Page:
All tours may be suspended for now, but our guides and trainees are staying engaged and the team at Invisible Cities keeps supporting them!
Today, we are hearing from Paul, based in Edinburgh as he reflects on what the COVID-19 Pandemic means for homeless people. Here is what he says:
“During these strange and dangerous times, I realise how lucky I am to have a house now and what it means for homeless people to safely distance yourself. Bear in mind that there are different types of homelessness: from rough sleeping, to staying in a Bed and Breakfast, hostels and so on.
I’ve been homeless over 10 times, I’ve slept in doorways, cars, warehouses, Campervans and tents. How can you safely distance yourself if you are homeless? I have been really lucky during my periods of homelessness and I didn’t have too many bad experiences but there was one time when I was actually scared for my life. I was homeless a few years ago and I was living in a tent in Spain, near Estepona, when a massive thunderstorm appeared suddenly. It was terrifying; the biggest storm to hit Spain in over 30 years, I found out the next day that 2 people unfortunately died during the storm, a sex worker who was sleeping in a basement, she couldn’t get out in time when it flooded and another person got trapped in their car and drowned too. I had a car with me and I had to take cover inside until the storm eventually passed over. I still have a video I made during the storm on my phone! My tent got flooded and a lot of my belongings were soaked, it took me days to dry out.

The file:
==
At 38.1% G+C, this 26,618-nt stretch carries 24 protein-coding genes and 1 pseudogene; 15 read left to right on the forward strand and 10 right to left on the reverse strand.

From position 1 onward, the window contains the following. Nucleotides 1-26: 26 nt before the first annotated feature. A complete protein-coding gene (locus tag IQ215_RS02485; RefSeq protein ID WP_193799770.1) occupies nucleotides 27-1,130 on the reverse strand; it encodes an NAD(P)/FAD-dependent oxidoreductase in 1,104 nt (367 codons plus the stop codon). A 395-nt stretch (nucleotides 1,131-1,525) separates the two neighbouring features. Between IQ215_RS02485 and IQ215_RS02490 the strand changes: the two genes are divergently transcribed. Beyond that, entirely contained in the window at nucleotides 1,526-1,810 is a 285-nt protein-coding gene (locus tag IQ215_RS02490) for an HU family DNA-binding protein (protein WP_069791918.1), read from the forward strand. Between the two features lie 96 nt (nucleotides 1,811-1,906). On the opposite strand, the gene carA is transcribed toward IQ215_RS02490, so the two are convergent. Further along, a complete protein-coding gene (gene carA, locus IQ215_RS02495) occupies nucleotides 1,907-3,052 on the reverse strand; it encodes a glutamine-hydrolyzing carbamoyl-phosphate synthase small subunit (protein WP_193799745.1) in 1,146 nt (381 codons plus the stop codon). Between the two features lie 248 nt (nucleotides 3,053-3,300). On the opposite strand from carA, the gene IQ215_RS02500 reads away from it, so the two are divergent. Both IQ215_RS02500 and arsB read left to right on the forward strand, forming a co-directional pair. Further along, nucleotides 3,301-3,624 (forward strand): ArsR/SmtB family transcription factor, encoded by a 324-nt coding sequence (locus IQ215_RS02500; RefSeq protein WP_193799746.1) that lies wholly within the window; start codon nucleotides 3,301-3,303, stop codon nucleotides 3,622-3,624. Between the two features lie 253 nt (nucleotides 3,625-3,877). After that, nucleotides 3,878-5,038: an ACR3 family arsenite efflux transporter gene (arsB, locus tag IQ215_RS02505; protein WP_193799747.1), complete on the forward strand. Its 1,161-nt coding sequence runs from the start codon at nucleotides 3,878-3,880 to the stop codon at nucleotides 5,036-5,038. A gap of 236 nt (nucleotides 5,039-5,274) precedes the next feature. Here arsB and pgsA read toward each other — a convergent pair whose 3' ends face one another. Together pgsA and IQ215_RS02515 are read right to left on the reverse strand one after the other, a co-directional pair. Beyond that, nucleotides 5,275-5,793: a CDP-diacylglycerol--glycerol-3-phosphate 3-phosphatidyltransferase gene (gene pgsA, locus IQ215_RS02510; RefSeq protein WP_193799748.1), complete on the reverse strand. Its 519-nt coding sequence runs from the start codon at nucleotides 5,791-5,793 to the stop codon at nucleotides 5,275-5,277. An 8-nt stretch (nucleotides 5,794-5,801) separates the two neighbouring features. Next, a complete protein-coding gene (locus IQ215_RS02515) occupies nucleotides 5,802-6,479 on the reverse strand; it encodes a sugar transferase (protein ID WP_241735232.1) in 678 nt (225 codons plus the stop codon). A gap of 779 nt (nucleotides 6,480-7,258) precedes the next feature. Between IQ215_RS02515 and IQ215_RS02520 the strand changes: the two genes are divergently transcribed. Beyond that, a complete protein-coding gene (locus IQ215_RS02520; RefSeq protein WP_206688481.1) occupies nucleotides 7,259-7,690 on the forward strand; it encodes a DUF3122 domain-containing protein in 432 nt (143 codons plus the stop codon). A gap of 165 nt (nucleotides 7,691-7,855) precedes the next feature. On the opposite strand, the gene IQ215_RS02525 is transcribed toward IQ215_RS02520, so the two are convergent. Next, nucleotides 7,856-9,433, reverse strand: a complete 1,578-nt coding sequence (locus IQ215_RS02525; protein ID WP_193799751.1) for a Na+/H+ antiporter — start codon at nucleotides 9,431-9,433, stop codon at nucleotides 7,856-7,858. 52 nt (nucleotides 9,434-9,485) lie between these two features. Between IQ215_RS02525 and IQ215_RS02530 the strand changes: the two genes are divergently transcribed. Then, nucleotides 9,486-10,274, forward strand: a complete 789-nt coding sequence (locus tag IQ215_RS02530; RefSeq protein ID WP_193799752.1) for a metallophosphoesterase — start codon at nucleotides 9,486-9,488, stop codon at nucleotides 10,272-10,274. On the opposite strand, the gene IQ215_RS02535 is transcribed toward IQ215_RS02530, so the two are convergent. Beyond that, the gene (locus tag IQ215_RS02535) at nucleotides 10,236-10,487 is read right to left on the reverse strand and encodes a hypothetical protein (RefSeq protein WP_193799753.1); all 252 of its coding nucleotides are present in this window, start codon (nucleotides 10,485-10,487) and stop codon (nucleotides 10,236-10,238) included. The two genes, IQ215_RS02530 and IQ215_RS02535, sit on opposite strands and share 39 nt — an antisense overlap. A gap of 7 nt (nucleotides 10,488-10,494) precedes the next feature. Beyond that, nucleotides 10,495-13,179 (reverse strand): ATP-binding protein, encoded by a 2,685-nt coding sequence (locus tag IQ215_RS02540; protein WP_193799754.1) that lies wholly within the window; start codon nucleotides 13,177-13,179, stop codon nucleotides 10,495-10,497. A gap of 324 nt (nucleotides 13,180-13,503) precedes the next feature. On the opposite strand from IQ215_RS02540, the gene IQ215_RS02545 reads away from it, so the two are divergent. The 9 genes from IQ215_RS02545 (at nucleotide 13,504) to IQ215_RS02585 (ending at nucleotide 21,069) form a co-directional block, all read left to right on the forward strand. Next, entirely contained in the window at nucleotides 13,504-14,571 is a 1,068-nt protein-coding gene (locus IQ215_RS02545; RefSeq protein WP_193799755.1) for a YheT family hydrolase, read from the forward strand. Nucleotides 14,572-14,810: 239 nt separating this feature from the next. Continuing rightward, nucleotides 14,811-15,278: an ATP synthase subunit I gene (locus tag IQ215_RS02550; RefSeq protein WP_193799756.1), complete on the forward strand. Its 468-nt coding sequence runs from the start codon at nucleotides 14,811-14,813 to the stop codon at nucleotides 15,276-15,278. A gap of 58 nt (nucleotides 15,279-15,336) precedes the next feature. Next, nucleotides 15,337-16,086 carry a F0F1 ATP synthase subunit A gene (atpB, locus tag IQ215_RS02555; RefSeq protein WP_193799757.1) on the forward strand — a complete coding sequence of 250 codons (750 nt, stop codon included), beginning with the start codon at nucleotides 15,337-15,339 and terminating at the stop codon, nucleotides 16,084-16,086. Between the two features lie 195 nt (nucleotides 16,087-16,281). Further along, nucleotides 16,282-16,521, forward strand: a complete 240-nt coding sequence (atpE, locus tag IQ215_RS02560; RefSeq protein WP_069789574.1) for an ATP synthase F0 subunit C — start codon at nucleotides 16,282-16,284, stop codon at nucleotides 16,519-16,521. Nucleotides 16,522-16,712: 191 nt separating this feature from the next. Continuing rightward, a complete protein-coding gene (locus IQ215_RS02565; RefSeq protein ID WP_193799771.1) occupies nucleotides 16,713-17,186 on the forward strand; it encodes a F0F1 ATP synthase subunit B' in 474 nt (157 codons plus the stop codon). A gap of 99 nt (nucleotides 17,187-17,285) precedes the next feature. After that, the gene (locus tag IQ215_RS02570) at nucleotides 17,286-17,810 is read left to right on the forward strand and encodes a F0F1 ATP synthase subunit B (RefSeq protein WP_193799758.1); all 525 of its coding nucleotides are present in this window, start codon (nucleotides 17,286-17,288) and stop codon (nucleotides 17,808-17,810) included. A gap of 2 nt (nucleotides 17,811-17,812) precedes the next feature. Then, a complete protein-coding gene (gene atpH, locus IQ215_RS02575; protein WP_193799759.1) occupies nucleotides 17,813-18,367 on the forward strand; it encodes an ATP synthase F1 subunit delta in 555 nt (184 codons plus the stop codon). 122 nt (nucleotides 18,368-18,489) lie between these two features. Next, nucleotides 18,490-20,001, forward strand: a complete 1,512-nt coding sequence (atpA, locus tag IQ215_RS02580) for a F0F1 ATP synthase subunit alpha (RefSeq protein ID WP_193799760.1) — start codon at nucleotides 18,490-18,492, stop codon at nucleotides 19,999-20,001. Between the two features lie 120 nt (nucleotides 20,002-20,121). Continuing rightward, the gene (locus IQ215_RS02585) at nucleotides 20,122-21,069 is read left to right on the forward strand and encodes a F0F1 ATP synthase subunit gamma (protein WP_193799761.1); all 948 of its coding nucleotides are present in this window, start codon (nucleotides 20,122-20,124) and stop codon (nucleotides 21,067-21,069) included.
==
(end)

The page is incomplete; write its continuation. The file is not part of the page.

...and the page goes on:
I had to borrow money from my sister shortly after this happened and I booked a flight back to Scotland. My car is still there with most of my personal belongings in it. It really is frustrating knowing that my car is in Spain and I have no way of getting it back any time soon.
So back to today and it came back into my mind again how lucky we are to have somewhere to safely distance ourselves. Edinburgh and Glasgow have recently housed rough sleepers in hotels that are lying empty due to this crisis so something positive is coming out of this dire situation.
The last time I was homeless I was lucky and I got housed in a Edinburgh Council run homeless hostel where you shared the house with 2 others and got your own room but you had to share the bathroom and kitchen facilities with 2 strangers. You weren’t allowed visitors or even to go to your housemates’ rooms in same house.
Living like this is pretty lonely already so I can’t imagine what it is like during this period when you are only allowed out once a day for an hour.
My sister was homeless and got housed in a Bed and Breakfast in Edinburgh. She left it about a year ago and she still has anxiety over her experience there, so I cannot imagine what the people who are in these situations must be feeling right now.
Reflecting on all of this definitely reminded me that I am lucky even though this is also a stressful period for me and for Invisible Cities. Let’s all spare a thought for homeless people during this time and I would urge you to consider helping us out too!
Thanks for reading and hopefully catch up with you on Zoom for a Virtual Tour of Edinburgh.